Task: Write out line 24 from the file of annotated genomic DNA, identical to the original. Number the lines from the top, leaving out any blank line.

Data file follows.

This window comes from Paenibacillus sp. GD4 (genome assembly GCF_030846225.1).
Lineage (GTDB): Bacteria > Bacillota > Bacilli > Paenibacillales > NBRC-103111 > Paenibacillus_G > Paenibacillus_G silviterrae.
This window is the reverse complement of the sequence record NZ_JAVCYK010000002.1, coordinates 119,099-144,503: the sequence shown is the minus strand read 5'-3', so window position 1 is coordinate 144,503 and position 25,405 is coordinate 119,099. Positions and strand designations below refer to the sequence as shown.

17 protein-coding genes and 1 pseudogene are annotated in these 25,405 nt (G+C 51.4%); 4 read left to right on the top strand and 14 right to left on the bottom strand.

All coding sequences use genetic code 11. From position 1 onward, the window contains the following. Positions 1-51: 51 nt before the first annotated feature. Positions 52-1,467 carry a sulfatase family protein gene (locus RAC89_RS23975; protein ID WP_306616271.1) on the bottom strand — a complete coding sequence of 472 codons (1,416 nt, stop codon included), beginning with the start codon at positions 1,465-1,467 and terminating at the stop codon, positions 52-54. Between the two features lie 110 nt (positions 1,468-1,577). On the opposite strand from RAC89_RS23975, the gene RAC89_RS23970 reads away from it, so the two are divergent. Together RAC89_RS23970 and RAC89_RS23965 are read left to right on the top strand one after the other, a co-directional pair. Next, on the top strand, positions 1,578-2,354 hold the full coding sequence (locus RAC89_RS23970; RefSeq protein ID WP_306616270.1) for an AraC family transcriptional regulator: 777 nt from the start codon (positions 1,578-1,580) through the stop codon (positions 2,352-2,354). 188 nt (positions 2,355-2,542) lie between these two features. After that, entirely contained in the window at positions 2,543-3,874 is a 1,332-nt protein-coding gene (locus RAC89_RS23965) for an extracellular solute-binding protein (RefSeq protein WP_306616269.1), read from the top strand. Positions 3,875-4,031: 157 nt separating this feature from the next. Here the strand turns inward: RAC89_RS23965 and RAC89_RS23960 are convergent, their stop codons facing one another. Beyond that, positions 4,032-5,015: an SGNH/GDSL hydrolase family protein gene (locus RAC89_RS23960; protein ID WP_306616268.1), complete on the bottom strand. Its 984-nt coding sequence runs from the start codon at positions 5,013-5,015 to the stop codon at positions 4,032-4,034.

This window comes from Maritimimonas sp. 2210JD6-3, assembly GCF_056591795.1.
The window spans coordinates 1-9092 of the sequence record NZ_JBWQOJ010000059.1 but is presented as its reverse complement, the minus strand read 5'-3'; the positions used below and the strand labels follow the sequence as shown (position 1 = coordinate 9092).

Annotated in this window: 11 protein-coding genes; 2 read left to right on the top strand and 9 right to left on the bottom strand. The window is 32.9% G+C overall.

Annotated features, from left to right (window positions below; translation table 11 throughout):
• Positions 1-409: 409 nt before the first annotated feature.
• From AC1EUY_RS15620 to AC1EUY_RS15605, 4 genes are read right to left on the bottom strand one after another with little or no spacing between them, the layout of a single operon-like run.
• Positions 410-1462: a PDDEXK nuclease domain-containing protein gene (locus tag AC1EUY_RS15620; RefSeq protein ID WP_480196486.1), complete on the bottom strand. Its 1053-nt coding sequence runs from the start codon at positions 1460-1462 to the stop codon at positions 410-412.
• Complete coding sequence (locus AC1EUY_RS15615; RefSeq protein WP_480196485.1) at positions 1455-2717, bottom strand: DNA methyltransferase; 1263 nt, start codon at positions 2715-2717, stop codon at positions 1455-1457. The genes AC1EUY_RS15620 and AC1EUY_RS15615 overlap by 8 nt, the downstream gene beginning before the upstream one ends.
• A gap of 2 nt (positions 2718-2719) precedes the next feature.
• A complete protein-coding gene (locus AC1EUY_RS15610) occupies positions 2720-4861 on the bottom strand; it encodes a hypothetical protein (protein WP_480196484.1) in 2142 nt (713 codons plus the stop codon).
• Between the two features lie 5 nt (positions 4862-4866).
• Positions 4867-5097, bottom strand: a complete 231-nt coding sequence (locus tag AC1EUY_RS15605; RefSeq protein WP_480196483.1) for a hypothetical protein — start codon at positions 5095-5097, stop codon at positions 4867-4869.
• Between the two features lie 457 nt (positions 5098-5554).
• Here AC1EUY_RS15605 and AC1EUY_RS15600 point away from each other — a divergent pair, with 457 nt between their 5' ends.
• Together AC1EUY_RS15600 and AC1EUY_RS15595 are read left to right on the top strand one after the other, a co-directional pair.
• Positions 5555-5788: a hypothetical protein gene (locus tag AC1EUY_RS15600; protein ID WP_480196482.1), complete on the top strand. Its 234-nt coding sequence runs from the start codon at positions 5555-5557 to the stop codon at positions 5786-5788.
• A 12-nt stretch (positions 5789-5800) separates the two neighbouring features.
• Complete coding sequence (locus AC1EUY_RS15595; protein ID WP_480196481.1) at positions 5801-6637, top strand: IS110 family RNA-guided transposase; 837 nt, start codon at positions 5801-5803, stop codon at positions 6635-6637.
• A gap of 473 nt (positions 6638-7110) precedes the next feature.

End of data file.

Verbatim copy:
• A gap of 473 nt (positions 6638-7110) precedes the next feature.